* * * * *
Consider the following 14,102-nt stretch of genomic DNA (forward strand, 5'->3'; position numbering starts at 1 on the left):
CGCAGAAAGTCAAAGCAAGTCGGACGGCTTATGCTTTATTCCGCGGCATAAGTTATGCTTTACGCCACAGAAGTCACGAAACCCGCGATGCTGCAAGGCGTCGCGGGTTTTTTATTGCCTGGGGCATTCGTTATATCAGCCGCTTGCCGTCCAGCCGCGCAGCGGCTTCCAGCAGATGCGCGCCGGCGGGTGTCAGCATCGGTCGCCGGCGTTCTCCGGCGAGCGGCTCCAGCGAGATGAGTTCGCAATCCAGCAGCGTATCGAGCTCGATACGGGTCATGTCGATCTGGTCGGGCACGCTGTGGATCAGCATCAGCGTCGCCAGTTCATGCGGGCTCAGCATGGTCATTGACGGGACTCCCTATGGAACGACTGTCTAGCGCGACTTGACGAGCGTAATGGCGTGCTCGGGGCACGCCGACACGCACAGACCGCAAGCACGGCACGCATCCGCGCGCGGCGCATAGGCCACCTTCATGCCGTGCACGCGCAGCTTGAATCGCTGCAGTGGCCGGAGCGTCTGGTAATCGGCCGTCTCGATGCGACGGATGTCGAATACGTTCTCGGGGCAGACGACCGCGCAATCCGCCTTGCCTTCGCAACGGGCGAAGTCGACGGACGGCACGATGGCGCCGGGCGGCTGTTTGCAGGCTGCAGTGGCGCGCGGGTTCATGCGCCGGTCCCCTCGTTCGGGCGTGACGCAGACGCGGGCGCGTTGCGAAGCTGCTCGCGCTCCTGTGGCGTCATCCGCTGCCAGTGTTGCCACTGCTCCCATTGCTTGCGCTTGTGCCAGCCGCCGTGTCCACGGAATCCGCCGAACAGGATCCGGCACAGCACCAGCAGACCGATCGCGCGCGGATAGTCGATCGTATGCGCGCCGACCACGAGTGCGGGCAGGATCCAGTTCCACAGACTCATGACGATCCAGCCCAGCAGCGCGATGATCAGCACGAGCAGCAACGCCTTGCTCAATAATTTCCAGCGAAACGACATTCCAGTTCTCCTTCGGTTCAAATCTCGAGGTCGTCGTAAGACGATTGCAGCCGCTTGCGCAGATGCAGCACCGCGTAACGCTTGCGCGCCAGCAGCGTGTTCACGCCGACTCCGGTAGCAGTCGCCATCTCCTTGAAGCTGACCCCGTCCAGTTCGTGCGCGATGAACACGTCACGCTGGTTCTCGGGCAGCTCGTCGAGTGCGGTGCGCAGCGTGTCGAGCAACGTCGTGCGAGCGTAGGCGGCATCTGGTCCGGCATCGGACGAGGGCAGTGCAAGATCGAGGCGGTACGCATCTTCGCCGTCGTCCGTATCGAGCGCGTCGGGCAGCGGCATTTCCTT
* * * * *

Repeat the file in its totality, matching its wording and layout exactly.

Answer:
Consider the following 14,102-nt stretch of genomic DNA (forward strand, 5'->3'; position numbering starts at 1 on the left):
CGCAGAAAGTCAAAGCAAGTCGGACGGCTTATGCTTTATTCCGCGGCATAAGTTATGCTTTACGCCACAGAAGTCACGAAACCCGCGATGCTGCAAGGCGTCGCGGGTTTTTTATTGCCTGGGGCATTCGTTATATCAGCCGCTTGCCGTCCAGCCGCGCAGCGGCTTCCAGCAGATGCGCGCCGGCGGGTGTCAGCATCGGTCGCCGGCGTTCTCCGGCGAGCGGCTCCAGCGAGATGAGTTCGCAATCCAGCAGCGTATCGAGCTCGATACGGGTCATGTCGATCTGGTCGGGCACGCTGTGGATCAGCATCAGCGTCGCCAGTTCATGCGGGCTCAGCATGGTCATTGACGGGACTCCCTATGGAACGACTGTCTAGCGCGACTTGACGAGCGTAATGGCGTGCTCGGGGCACGCCGACACGCACAGACCGCAAGCACGGCACGCATCCGCGCGCGGCGCATAGGCCACCTTCATGCCGTGCACGCGCAGCTTGAATCGCTGCAGTGGCCGGAGCGTCTGGTAATCGGCCGTCTCGATGCGACGGATGTCGAATACGTTCTCGGGGCAGACGACCGCGCAATCCGCCTTGCCTTCGCAACGGGCGAAGTCGACGGACGGCACGATGGCGCCGGGCGGCTGTTTGCAGGCTGCAGTGGCGCGCGGGTTCATGCGCCGGTCCCCTCGTTCGGGCGTGACGCAGACGCGGGCGCGTTGCGAAGCTGCTCGCGCTCCTGTGGCGTCATCCGCTGCCAGTGTTGCCACTGCTCCCATTGCTTGCGCTTGTGCCAGCCGCCGTGTCCACGGAATCCGCCGAACAGGATCCGGCACAGCACCAGCAGACCGATCGCGCGCGGATAGTCGATCGTATGCGCGCCGACCACGAGTGCGGGCAGGATCCAGTTCCACAGACTCATGACGATCCAGCCCAGCAGCGCGATGATCAGCACGAGCAGCAACGCCTTGCTCAATAATTTCCAGCGAAACGACATTCCAGTTCTCCTTCGGTTCAAATCTCGAGGTCGTCGTAAGACGATTGCAGCCGCTTGCGCAGATGCAGCACCGCGTAACGCTTGCGCGCCAGCAGCGTGTTCACGCCGACTCCGGTAGCAGTCGCCATCTCCTTGAAGCTGACCCCGTCCAGTTCGTGCGCGATGAACACGTCACGCTGGTTCTCGGGCAGCTCGTCGAGTGCGGTGCGCAGCGTGTCGAGCAACGTCGTGCGAGCGTAGGCGGCATCTGGTCCGGCATCGGACGAGGGCAGTGCAAGATCGAGGCGGTACGCATCTTCGCCGTCGTCCGTATCGAGCGCGTCGGGCAGCGGCATTTCCTT